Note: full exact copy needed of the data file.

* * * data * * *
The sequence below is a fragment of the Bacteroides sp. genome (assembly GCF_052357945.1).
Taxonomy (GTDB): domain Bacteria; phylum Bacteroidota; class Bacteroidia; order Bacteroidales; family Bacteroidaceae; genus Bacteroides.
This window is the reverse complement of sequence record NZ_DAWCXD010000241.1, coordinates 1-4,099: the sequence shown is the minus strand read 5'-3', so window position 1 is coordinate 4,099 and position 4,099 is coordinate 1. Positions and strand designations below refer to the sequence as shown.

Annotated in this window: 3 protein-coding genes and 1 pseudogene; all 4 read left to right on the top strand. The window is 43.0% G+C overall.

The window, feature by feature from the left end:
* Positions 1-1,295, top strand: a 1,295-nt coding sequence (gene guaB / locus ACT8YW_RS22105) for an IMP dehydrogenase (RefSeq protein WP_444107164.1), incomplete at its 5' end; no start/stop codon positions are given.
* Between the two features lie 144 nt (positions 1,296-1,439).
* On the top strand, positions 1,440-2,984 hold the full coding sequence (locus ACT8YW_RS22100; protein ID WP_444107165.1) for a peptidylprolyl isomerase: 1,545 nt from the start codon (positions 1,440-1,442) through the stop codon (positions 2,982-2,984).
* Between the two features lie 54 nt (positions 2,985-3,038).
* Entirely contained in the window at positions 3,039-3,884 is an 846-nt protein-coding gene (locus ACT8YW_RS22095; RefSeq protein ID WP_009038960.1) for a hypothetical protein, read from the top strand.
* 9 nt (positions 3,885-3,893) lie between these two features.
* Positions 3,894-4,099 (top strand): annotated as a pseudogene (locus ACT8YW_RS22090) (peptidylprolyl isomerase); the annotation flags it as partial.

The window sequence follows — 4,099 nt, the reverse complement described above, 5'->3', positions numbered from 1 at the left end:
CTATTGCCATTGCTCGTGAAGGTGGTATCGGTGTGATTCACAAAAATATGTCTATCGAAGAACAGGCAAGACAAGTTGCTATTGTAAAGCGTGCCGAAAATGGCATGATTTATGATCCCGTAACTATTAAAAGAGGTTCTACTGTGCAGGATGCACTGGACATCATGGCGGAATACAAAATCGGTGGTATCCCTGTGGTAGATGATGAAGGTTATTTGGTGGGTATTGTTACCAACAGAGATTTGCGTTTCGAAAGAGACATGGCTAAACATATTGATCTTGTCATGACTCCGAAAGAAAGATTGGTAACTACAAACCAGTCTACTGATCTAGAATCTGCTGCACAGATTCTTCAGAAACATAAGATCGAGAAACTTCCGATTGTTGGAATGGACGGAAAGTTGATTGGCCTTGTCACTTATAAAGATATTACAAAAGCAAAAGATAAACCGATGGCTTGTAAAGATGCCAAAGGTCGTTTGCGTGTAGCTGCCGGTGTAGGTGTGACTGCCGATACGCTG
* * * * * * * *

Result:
The sequence below is a fragment of the Bacteroides sp. genome (assembly GCF_052357945.1).
Taxonomy (GTDB): domain Bacteria; phylum Bacteroidota; class Bacteroidia; order Bacteroidales; family Bacteroidaceae; genus Bacteroides.
This window is the reverse complement of sequence record NZ_DAWCXD010000241.1, coordinates 1-4,099: the sequence shown is the minus strand read 5'-3', so window position 1 is coordinate 4,099 and position 4,099 is coordinate 1. Positions and strand designations below refer to the sequence as shown.

Annotated in this window: 3 protein-coding genes and 1 pseudogene; all 4 read left to right on the top strand. The window is 43.0% G+C overall.

The window, feature by feature from the left end:
* Positions 1-1,295, top strand: a 1,295-nt coding sequence (gene guaB / locus ACT8YW_RS22105) for an IMP dehydrogenase (RefSeq protein WP_444107164.1), incomplete at its 5' end; no start/stop codon positions are given.
* Between the two features lie 144 nt (positions 1,296-1,439).
* On the top strand, positions 1,440-2,984 hold the full coding sequence (locus ACT8YW_RS22100; protein ID WP_444107165.1) for a peptidylprolyl isomerase: 1,545 nt from the start codon (positions 1,440-1,442) through the stop codon (positions 2,982-2,984).
* Between the two features lie 54 nt (positions 2,985-3,038).
* Entirely contained in the window at positions 3,039-3,884 is an 846-nt protein-coding gene (locus ACT8YW_RS22095; RefSeq protein ID WP_009038960.1) for a hypothetical protein, read from the top strand.
* 9 nt (positions 3,885-3,893) lie between these two features.
* Positions 3,894-4,099 (top strand): annotated as a pseudogene (locus ACT8YW_RS22090) (peptidylprolyl isomerase); the annotation flags it as partial.

The window sequence follows — 4,099 nt, the reverse complement described above, 5'->3', positions numbered from 1 at the left end:
CTATTGCCATTGCTCGTGAAGGTGGTATCGGTGTGATTCACAAAAATATGTCTATCGAAGAACAGGCAAGACAAGTTGCTATTGTAAAGCGTGCCGAAAATGGCATGATTTATGATCCCGTAACTATTAAAAGAGGTTCTACTGTGCAGGATGCACTGGACATCATGGCGGAATACAAAATCGGTGGTATCCCTGTGGTAGATGATGAAGGTTATTTGGTGGGTATTGTTACCAACAGAGATTTGCGTTTCGAAAGAGACATGGCTAAACATATTGATCTTGTCATGACTCCGAAAGAAAGATTGGTAACTACAAACCAGTCTACTGATCTAGAATCTGCTGCACAGATTCTTCAGAAACATAAGATCGAGAAACTTCCGATTGTTGGAATGGACGGAAAGTTGATTGGCCTTGTCACTTATAAAGATATTACAAAAGCAAAAGATAAACCGATGGCTTGTAAAGATGCCAAAGGTCGTTTGCGTGTAGCTGCCGGTGTAGGTGTGACTGCCGATACGCTG